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Look to India for hole repairs




Further to J. Holtham’s letter (Pothole Shame, News Views, July 16) I would like to recommend to Nottinghamshire County Council a method of mending potholes pioneered in India, which was featured in the Daily Mail in 2018.

They chop up pieces of plastic that cannot be recycled and drop them in the pothole, douse them in petrol, and set fire to them.

Of course, it can be done in a more sophisticated way but it is environmentally useful in many ways.

It finds a use for plastic that would otherwise go to landfill, and plastic is more durable than the road surface it is repairing so, unlike tar patching, it lasts longer and therefore saves money on future repairs.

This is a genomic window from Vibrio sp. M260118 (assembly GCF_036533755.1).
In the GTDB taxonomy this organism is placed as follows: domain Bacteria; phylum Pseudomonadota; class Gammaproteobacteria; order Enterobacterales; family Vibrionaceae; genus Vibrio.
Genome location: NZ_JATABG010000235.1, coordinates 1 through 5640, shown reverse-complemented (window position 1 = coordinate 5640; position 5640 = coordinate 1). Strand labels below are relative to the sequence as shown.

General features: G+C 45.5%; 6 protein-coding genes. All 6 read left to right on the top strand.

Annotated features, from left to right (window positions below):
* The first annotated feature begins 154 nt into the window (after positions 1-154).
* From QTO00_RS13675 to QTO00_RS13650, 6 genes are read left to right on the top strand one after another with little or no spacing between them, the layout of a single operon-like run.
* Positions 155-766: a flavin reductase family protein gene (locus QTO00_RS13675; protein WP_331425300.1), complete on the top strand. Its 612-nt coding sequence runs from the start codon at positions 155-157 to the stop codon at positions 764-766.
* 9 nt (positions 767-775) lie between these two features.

Melted plastic also reaches every part of the hole, filling it completely and locking itself into place more securely than tar does.

I wrote to Robert Jenrick about this and he passed to on to DEFRA, who replied saying that a similar idea had been adopted in Cumbria to repair a junction on the A6.

The roads between Elston and Long Bennington are notoriously pothole-ridden, so if this method of repair is good enough for the A6 it would certainly work here, reducing landfill, the cost of expensive wheel and tyre repairs, and the risk of accidents as cars swerve to avoid the potholes. ­­— DAVE SANKEY, Top Street , Elston.


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